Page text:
**I received this book in exchange for an honest review**
When I first read the book blurb for Summer Day, I have to admit I did not think I would find the book all that interesting. Social history has never really been my cup of tea when it comes to history books and that’s true even for novels. Moreover, I did not care all that much for the time period. When it comes to British history, I usually enjoy stories set sometime between 1776-1945 and Summer Day is just outside that time range. Despite my reservations, I decided to give the book a read anyway. Much to my surprise, I enjoyed it a great deal.
When I read historical fiction, I like to feel as if I am learning something. This is more difficult with social history as it tends to be more amorphous, and I generally prefer stories that revolve around a documented event. While Summer Day doesn’t revolve around a well-known historical event, it was still a compelling read because it revolves around an interesting ethical dilemma. It would be difficult to explain that dilemma without getting into spoilers but long story short, the protagonist feels obligated to leave home following a traumatic incident. His family, and the larger community, are somewhat in the dark as to why he has left and the process by which they discover the truth gives the novel a great deal of narrative power.
In some respects, it reminded me of the old story about the blindfolded men and the elephant. By the middle of the story, the blindfolds have been lifted, and the people who “groped” the elephant are forced to confront their initial assumptions. By the end of the story, however, they are doing much more than revisiting their old assumptions: they are rushing to avert a crisis brought on, in part, by their bad assumptions. I think it makes for a great storyline and I really liked the way everything came together at the end. Additionally, I enjoyed the depiction of rural life in the mid 20th century and have to applaud the author for his research.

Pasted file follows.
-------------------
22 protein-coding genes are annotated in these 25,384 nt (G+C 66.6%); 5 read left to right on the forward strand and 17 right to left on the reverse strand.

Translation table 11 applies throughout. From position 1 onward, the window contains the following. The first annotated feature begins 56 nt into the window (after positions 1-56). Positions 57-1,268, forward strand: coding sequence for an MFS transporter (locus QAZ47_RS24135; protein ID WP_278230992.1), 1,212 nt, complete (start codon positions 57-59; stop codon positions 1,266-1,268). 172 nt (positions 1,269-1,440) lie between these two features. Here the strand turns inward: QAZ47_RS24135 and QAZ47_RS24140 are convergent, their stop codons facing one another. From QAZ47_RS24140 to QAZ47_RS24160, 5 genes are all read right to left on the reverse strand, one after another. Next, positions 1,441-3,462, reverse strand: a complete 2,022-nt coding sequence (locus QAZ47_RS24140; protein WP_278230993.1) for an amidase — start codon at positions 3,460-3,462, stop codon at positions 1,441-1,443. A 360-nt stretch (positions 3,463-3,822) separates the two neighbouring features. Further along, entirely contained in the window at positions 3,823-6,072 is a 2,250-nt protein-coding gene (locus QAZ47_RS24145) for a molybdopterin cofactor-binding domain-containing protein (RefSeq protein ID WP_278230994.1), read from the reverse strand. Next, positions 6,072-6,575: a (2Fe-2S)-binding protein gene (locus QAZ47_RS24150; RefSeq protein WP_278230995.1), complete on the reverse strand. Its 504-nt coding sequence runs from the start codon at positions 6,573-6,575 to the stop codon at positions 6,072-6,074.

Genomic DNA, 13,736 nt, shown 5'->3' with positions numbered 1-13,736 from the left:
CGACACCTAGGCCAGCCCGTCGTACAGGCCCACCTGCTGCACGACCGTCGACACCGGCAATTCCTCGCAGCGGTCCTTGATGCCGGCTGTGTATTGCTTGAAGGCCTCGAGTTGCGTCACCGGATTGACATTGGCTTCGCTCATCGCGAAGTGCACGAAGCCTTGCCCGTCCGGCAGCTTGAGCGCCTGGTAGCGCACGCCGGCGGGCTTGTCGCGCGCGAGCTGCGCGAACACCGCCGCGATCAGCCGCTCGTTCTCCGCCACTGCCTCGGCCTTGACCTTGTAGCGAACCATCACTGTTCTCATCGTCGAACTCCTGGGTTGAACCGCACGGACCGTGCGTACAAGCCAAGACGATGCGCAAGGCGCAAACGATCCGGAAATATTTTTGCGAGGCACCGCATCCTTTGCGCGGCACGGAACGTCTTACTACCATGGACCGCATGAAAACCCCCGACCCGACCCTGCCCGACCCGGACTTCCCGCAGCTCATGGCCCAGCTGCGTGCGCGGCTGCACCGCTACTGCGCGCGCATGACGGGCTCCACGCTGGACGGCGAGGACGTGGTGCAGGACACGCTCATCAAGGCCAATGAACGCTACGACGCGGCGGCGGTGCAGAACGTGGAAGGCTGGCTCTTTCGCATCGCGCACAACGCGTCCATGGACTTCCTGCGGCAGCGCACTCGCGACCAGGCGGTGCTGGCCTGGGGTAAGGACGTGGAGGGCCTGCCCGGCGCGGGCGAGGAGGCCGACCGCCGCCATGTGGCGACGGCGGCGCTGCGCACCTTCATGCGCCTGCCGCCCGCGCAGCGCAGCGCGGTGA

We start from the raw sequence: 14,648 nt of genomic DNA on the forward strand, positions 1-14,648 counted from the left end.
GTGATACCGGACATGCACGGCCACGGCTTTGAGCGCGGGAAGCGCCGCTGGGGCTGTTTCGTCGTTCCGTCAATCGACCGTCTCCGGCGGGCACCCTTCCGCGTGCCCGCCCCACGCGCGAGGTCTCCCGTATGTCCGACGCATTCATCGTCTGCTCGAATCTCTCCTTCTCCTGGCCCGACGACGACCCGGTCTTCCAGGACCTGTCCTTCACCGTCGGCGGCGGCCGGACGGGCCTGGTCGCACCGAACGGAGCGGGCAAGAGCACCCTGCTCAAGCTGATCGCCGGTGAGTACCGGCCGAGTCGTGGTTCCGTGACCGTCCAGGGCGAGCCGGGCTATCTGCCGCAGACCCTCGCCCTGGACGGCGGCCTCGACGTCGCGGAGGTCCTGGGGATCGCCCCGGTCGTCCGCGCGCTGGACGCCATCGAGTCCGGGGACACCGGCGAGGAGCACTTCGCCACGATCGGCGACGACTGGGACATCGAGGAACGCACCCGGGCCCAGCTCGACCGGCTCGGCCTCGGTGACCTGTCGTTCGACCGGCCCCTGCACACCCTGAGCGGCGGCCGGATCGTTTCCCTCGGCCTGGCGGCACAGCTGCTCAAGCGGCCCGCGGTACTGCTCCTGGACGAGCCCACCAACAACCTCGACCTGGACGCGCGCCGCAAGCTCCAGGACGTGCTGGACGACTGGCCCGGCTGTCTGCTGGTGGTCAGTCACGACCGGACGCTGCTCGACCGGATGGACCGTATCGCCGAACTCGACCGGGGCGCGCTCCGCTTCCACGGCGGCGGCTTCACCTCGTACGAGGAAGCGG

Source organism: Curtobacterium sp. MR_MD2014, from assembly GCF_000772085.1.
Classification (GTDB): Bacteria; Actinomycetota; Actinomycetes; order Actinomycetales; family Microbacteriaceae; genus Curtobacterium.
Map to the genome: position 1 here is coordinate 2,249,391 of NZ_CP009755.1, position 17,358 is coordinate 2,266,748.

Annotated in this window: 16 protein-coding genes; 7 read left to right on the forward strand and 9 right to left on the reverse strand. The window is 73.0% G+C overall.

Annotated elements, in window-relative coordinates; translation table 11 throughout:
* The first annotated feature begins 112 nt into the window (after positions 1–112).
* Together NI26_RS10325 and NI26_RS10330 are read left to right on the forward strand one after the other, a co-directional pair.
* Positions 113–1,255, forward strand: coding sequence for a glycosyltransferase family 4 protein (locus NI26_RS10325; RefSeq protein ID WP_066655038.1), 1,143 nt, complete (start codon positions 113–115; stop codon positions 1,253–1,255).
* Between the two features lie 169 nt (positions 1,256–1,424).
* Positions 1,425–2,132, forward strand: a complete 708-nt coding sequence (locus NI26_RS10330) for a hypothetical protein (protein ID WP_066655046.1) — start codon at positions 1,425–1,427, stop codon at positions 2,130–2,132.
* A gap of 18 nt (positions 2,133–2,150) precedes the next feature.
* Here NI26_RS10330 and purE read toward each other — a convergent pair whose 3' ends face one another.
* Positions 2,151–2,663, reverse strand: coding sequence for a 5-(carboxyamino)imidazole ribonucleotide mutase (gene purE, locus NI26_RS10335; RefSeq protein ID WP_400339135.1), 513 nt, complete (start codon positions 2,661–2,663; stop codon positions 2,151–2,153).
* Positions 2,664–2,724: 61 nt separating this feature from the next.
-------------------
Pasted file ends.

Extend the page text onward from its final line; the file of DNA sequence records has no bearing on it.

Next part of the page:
Having said all that, the ending of Summer Day was a tad too abrupt in my opinion. I think the problem could be remedied easily enough, an epilogue could help provide a bit more closure, and have no major complaints otherwise. Assuming the author can craft a good epilogue, I think Summer Day may end up being remember as one of his strongest works. The book is a quick, fast-paced read and I recommend it to readers interested in ethical dilemmas, post WWII British history, and coming-of-age stories.